Halloween is just around the corner. Zombie-fan favorite The Walking Dead just returned to AMC for its seventh season in a mind-blowing way. With that, many of our thoughts are turning to zombies. We ask ourselves, “How would I manage to survive in the event of a zombie apocalypse?”
According to a new — and deadly serious — study from CareerBuilder, your odds of survival largely depend on where you live.
So, when the dead inevitably rise in a quest to eat our flesh, would your city prevail or would it be overrun by hungry zombies? CareerBuilder answered this question with a study that gauges survival rates based on concentration of occupational skills and industries.
The research is comprised of a weighted index ranking the 53 largest U.S. metropolitan areas (with more than 1 million residents). A standard, flesh-eating virus transmitted via biting or contact with infected blood is assumed. The index is scored on eight different factors in four categories:
- Ability to defend against the virus
- Ability to contain the virus
- Ability to find a cure
- Ability to outlast the epidemic with an ample food supply
Check out the following chart to see where your city would rank in winning the battle against the living dead: (Sorry, New York.)
The index will come in handy at the office: In an earlier CareerBuilder study, 36 percent of workers said if they were a zombie they’d eat their co-workers.
In The Market For A Haunted House?
It’s a niche market to say the least, but there are many haunted homes for sale right now, including several with big price reductions and very motivated sellers. Here’s just a sampling of what’s currently available:
In Michigan, a former mental asylum that was so big it had its own zip code, bakery, and fire department is for sale at $1.5 million. The Detroit area asylum was part of Eloise, a complex of 76 buildings spread over 902 acres. Stories of ghosts, screaming former patients, and jars of human body parts have surrounded the complex for years.
In New York, a beautiful and extensively remodeled 5,000-square-foot home with five bedrooms and three baths on the water in Long Island is available. The storied house from the “Amityville Horror” movies is back on the market and priced to sell for $850,000, down from the $1.15 million dollar asking price just a few years earlier.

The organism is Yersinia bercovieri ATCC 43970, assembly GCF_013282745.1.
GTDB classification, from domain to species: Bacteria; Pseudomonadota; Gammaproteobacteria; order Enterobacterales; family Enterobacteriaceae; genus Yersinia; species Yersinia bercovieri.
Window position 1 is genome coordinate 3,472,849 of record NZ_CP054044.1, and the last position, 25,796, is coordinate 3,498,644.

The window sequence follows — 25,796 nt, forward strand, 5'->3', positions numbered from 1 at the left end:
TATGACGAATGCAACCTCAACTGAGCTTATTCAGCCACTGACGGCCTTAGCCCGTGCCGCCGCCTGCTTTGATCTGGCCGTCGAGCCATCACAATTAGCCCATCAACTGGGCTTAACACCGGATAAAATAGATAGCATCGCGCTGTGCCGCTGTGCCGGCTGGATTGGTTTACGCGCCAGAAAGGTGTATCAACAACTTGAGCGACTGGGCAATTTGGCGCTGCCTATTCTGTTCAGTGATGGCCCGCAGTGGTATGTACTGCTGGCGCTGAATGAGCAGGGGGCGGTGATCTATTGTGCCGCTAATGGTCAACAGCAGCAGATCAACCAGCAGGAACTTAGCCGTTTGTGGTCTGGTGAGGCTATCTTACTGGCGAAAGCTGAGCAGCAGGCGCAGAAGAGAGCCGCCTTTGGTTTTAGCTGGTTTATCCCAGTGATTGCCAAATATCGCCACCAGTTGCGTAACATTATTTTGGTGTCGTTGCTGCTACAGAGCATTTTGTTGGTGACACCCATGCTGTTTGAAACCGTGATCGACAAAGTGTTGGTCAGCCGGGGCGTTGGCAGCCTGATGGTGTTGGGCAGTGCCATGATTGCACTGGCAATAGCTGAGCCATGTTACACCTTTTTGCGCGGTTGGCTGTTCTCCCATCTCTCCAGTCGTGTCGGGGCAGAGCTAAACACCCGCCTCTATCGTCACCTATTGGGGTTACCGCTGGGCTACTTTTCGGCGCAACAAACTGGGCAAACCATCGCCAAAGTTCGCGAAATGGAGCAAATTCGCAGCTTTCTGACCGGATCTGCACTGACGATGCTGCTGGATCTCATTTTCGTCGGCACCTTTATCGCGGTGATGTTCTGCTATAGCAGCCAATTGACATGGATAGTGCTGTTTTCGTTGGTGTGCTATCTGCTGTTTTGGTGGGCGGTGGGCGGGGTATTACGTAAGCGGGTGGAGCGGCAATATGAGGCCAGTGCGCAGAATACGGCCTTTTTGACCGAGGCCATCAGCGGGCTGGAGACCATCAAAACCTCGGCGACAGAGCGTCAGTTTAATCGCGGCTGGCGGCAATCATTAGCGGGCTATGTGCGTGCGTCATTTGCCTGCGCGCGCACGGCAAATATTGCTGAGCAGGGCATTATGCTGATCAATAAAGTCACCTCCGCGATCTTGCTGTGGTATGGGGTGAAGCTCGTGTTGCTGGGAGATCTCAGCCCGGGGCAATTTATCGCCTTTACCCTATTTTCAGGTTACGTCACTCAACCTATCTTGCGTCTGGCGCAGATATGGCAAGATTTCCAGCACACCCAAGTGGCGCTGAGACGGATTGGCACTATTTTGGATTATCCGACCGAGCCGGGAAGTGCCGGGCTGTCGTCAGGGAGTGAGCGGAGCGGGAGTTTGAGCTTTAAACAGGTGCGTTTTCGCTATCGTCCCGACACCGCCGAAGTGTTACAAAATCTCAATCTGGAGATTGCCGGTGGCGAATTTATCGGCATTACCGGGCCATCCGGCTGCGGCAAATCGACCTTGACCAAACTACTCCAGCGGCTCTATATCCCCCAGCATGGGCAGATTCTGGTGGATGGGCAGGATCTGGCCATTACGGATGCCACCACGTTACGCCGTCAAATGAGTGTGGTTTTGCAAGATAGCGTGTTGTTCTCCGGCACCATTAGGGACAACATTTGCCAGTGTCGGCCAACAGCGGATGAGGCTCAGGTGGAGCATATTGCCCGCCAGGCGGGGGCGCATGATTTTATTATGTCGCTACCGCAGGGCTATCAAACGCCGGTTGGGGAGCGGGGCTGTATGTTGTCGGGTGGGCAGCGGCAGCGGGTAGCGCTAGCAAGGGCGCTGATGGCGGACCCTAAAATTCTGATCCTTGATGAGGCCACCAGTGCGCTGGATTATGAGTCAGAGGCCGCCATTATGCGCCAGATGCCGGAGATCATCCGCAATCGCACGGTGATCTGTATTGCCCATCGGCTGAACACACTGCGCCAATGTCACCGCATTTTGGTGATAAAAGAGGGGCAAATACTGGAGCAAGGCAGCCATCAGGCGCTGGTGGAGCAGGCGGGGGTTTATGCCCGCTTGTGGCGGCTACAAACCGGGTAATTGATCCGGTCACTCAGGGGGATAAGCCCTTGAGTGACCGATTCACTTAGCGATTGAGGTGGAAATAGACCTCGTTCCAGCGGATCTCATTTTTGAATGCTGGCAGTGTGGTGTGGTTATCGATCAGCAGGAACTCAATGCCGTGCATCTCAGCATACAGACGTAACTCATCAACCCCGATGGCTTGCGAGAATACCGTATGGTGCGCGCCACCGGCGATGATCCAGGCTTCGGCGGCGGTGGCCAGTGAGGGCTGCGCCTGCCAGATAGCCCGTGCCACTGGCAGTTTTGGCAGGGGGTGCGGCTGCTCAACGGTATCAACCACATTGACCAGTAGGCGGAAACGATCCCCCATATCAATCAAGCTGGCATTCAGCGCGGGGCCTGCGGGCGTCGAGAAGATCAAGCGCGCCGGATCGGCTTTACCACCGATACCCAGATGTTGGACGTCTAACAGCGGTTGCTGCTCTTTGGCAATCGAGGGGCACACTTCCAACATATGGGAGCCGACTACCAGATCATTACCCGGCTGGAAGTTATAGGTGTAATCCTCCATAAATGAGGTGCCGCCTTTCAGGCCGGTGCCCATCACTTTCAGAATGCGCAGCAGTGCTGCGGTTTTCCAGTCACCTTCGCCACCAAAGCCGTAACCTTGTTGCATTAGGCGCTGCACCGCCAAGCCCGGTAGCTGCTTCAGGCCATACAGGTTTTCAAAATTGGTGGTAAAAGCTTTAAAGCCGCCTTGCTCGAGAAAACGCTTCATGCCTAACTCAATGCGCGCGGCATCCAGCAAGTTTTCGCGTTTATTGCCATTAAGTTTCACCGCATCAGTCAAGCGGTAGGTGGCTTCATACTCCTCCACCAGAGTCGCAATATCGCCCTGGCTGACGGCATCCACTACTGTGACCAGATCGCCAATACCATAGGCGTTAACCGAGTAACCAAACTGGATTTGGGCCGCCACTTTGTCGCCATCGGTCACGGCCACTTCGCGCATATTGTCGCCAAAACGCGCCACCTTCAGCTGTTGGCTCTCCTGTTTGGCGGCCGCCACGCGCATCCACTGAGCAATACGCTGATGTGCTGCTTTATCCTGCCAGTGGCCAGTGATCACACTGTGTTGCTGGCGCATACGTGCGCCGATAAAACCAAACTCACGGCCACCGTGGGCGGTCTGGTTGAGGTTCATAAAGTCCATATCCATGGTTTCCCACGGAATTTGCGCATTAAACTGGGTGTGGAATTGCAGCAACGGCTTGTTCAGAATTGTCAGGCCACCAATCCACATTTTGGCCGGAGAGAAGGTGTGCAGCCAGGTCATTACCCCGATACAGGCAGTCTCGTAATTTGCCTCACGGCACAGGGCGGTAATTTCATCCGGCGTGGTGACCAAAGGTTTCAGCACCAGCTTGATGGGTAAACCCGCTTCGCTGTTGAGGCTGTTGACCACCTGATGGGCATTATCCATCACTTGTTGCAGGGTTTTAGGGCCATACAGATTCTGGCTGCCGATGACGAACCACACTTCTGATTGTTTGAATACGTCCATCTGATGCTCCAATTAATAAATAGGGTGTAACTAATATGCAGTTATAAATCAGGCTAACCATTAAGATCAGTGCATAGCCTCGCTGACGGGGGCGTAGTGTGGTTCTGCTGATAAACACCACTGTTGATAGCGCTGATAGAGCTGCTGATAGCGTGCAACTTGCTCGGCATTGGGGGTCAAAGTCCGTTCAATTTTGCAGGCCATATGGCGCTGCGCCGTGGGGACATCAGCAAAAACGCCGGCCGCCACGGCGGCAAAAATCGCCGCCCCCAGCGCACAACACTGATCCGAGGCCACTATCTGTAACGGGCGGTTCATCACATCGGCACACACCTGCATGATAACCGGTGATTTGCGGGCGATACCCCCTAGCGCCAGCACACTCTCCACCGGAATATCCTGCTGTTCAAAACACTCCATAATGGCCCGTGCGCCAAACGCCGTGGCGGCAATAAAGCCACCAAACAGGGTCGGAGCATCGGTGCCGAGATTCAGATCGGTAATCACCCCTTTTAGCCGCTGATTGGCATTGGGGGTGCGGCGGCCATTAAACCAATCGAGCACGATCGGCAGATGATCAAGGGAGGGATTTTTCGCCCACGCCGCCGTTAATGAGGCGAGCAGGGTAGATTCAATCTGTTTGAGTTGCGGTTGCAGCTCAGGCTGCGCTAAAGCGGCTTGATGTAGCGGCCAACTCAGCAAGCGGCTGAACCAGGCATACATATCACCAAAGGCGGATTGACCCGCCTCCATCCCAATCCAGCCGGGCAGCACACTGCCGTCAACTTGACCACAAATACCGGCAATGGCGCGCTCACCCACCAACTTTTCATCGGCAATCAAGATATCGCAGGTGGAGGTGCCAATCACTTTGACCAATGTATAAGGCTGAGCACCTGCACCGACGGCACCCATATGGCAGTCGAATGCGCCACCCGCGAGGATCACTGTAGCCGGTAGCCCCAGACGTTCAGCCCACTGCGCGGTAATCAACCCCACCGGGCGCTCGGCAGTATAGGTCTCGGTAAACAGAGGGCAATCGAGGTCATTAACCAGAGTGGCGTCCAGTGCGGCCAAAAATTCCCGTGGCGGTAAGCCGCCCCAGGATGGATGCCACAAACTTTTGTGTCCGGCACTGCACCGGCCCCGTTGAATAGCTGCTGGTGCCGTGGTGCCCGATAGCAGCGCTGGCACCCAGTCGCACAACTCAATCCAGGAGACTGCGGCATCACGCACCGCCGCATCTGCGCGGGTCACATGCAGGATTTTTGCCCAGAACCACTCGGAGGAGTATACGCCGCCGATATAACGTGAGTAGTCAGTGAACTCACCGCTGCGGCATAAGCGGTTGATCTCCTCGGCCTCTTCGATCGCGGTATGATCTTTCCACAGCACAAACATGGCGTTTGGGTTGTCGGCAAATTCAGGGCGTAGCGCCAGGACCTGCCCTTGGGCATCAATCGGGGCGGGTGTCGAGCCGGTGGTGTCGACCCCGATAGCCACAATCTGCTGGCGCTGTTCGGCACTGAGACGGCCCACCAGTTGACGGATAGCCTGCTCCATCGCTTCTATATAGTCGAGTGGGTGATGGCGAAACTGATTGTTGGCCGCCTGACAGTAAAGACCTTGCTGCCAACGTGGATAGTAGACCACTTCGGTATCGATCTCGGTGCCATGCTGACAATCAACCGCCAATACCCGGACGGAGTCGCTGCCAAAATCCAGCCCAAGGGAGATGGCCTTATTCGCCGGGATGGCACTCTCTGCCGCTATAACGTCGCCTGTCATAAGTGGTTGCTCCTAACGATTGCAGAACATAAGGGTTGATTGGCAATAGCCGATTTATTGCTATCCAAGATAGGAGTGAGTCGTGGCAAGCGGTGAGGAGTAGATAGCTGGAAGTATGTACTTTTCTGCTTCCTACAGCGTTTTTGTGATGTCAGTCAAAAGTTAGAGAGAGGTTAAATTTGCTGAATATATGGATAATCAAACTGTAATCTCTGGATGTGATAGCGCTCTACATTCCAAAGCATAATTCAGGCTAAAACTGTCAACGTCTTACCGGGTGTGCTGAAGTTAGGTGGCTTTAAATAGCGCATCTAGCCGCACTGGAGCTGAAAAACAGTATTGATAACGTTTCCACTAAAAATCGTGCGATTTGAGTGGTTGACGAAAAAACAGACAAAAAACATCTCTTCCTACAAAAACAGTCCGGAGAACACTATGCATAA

In Pennsylvania, proof that wealth does not bring happiness is shown by the tragedies experienced by A.B. Widener who built the 110-room Lynnewood Hall. When he invested with J.P. Morgan in the White Star Line, little did Widener know that his son and grandson would die on the maiden voyage of its flagship, Titanic. Consumed with guilt and grief, A.B. Widener died in his grand mansion three years after the sinking. It is said that the three Widener ghosts are still its caretakers, its only residents and legacy as the world’s largest ghost house. The mansion was listed at $20 million in 2014 and dropped to $16.5 million in 2015.
Many people tell of seeing Santa Claus in the middle of the night, but for those who drive U.S. Route 93 through the sweltering Mojave Desert between Phoenix and Las Vegas, the abandoned town of Santa Claus, AZ surely sends a creepy shiver down their spines. Most recently for sale in the 1980s at $95,000, all that remains today are tattered skeletons of buildings, the weathered Santa Claus sign, and the sad remnants of the children’s Christmas train now covered with graffiti.
None of the above terrifying enough for your taste? Visit TopTenRealEstateDeals.com for all Top 10 Haunted Houses, Ghost Towns and Insane Asylums for sale.